American woman will leap into history books in Sochi

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ST. LOUIS - Tonight American women will compete in the Olympic Ski Jump event for the first time in history.

It's been a long and dedicated fight for female inclusion in this thrilling event and tonight it finally happens in Sochi.

NewsChannel 5's Pat McGonigle interviewed American Olympic ski jumpers Jessica Jerome and Lindsey Van.

First question: Why has this been a men's only event?

"You know, we've heard a lot of reasons, but I think one of the most ridiculous reasons that was given to us was that it wasn't appropriate for girls from a medical point of view," Jessica Jerome, 27, says, smiling broadly.

The ski jump, which has athletes zooming down the ramp at speeds as high as 80 mph and then launching into the air at distances longer than a football field, is one of the most terrifying athletic spectacles in the history of sports.

Second question: How do you start in this sport, as a beginner?

"Lindsey Van and I started when we were too young to know any better," Jerome jokes. "But you take baby steps. The hillside we'll be going off in Sochi is a size 95. And the size hill you start on is a five or a ten. So it's gradual, it's building blocks and gradual over the years."

Third question: Aren't you worried about wiping out?

"Yeah, It's part of the process of being an athlete," Lindsey Van, also 27, answers. "It's an extreme sport but, we've been at it twenty years and we're still at it. It's safer than a lot of sports and it's a lot of fun."

Fourth question: What are you thinking when you're soaring through the air? Are you making adjustments in midair or are you just along for the ride?

"You're just trying to stay focused and stay balanced as possible," Van replies. "And try to jump as far as you can so you're just looking down on the hill where you want to land and just enjoying the ride."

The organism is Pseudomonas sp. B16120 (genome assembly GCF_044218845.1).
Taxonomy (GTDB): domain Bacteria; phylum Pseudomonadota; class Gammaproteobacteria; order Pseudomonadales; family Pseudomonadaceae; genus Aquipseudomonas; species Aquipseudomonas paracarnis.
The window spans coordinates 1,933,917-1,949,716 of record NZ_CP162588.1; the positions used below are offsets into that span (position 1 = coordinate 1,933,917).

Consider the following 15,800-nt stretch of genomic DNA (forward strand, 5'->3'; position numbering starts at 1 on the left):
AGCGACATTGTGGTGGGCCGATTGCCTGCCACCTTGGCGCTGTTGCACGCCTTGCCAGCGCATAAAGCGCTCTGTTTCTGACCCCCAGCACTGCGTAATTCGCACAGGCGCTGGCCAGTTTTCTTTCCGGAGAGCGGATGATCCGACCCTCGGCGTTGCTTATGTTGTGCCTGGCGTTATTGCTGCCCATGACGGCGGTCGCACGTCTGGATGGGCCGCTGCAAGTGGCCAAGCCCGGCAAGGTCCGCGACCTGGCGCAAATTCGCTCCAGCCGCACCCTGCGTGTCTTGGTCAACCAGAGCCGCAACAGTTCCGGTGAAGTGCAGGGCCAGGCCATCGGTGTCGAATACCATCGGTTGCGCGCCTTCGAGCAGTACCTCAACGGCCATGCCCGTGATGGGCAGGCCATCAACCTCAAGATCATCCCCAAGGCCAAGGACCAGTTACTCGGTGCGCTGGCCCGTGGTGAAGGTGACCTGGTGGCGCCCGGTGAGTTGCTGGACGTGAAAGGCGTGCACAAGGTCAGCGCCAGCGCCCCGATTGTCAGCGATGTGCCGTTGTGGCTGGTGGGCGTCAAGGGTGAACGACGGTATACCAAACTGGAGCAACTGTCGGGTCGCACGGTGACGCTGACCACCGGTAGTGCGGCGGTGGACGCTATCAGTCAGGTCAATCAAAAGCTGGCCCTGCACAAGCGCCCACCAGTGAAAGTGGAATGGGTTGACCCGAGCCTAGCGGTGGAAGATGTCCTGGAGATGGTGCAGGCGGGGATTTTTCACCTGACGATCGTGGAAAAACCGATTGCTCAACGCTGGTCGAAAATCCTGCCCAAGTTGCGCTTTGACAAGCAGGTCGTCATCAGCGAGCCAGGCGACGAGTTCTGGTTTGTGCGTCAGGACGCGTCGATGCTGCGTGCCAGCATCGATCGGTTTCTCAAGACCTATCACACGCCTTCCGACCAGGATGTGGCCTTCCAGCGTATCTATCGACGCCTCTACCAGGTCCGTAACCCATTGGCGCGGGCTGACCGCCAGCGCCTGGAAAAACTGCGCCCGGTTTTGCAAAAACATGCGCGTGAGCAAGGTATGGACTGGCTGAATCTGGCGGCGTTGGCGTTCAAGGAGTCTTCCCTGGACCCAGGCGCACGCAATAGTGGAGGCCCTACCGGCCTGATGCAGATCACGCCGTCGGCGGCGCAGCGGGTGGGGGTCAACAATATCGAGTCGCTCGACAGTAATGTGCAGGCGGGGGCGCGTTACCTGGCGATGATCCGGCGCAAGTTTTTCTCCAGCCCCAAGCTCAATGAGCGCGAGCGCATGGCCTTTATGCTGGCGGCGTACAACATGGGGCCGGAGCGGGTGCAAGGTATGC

Fifth question: Are you worried about security in Sochi? Are your parents going?

"I put a lot of faith in the United States Olympic Committee and they're working closely with other entities, you know the Russian government," Jessica Jerome answers. "And it's in everyone's best interest to keep all of the athletes and all of the spectators as safe as possible, I feel pretty confident."

"My family will be watching from a cozy couch in Park City, Utah," Lindsey Van says.

Sixth question: Do your parents get nervous watching you do jumps?

"No, it's a very safe sport, it's one of the safest sports in the winter olympics," Lindsey Van answers. "It doesn't look safe, but it is. You should have your daughters try it. "

Answer to Sixth Question and Seventh and Final Question: Well, I'll think about getting my girls out there. But how about this; would you bring back a Gold Medal for all of us back here in the states?

"Ok, I'll do it just for you Pat," Jerome answers.

19-year-old Sarah Hendrickson rounds out the trio of women ski jumpers who will make history, either way, in Sochi on Tuesday.

Japan's Sara Takanashi, 17-years-old, is considered the favorite in the women's ski jump event.

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